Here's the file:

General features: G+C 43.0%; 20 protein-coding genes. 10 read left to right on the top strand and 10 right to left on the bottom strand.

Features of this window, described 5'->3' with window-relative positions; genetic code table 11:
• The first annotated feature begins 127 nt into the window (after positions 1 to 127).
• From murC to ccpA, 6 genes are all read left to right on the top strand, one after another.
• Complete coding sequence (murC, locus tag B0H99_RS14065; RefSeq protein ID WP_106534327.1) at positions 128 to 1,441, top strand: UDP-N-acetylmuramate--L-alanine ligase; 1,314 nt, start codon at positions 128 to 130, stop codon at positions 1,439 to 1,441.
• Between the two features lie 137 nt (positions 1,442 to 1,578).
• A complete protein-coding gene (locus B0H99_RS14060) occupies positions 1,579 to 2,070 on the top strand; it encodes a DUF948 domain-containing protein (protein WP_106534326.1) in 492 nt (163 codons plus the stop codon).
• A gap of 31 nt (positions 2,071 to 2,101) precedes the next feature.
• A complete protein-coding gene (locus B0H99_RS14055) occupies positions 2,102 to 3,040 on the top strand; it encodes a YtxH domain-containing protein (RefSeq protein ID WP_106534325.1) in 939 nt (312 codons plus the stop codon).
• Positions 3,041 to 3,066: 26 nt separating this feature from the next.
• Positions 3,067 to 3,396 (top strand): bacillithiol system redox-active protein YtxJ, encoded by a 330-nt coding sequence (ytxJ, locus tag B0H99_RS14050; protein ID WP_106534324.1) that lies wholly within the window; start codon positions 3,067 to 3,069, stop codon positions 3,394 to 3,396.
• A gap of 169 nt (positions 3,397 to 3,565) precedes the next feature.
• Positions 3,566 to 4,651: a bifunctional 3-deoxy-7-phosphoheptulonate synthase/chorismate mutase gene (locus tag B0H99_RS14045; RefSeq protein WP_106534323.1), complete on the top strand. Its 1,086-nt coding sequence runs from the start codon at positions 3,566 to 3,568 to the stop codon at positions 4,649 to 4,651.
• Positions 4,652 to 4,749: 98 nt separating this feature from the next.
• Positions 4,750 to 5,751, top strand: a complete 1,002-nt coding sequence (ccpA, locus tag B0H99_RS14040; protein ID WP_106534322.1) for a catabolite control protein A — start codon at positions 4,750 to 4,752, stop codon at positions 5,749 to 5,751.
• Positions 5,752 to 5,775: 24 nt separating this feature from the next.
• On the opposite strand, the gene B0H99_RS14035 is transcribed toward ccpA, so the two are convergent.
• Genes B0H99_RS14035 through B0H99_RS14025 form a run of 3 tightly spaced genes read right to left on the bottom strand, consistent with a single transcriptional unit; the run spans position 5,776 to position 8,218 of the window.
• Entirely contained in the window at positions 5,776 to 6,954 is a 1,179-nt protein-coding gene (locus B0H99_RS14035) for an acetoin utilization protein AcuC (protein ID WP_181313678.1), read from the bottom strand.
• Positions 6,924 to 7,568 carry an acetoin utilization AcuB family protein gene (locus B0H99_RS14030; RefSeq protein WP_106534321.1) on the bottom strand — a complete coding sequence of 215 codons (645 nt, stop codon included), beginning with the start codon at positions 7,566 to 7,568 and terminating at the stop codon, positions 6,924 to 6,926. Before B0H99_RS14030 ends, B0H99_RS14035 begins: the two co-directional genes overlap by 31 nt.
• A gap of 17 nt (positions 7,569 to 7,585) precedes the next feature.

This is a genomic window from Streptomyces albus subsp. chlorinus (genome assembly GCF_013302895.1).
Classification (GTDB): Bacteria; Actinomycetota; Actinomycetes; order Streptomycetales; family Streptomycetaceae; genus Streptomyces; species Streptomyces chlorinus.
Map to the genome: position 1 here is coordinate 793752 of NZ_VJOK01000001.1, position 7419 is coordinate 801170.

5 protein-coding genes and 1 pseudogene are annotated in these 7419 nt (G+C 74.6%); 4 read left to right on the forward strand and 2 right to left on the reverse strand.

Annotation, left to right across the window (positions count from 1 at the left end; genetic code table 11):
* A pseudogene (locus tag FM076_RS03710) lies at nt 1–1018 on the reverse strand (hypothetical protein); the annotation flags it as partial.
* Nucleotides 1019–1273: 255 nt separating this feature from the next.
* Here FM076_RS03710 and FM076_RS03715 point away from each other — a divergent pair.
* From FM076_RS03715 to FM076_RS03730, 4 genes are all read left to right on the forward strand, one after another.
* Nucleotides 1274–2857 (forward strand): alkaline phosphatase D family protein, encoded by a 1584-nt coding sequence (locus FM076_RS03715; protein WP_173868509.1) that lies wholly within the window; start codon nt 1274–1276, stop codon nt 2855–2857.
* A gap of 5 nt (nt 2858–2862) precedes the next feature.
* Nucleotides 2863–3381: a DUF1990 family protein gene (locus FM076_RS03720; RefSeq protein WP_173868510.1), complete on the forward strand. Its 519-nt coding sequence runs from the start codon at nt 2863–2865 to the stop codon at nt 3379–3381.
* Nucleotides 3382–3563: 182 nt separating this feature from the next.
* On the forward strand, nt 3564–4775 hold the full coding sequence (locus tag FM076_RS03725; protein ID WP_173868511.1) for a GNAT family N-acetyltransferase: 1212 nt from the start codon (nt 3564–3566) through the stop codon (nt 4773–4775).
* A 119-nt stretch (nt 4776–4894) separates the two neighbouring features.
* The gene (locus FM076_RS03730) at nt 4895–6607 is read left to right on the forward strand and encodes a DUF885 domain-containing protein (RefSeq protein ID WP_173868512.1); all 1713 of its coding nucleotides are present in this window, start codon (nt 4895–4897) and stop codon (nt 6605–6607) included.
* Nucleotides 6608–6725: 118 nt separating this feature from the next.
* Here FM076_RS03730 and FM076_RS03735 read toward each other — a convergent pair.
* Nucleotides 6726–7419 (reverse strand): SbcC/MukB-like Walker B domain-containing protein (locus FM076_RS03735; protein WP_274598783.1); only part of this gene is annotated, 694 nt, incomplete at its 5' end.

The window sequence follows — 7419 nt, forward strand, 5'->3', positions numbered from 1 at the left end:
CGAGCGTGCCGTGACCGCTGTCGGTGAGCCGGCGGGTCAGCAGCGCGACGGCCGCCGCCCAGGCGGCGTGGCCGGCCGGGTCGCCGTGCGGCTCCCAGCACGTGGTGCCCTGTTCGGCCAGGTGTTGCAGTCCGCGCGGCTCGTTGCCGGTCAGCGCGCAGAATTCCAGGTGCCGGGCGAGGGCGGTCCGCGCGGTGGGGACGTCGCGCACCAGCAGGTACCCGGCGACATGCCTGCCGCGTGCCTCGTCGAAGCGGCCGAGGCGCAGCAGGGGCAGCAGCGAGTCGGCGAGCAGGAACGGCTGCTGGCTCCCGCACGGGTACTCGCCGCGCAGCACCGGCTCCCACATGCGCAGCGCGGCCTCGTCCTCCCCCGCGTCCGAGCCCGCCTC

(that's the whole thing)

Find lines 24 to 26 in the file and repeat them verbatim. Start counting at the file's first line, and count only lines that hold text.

Map to the genome: position 1 here is coordinate 793752 of NZ_VJOK01000001.1, position 7419 is coordinate 801170.

5 protein-coding genes and 1 pseudogene are annotated in these 7419 nt (G+C 74.6%); 4 read left to right on the forward strand and 2 right to left on the reverse strand.

Annotation, left to right across the window (positions count from 1 at the left end; genetic code table 11):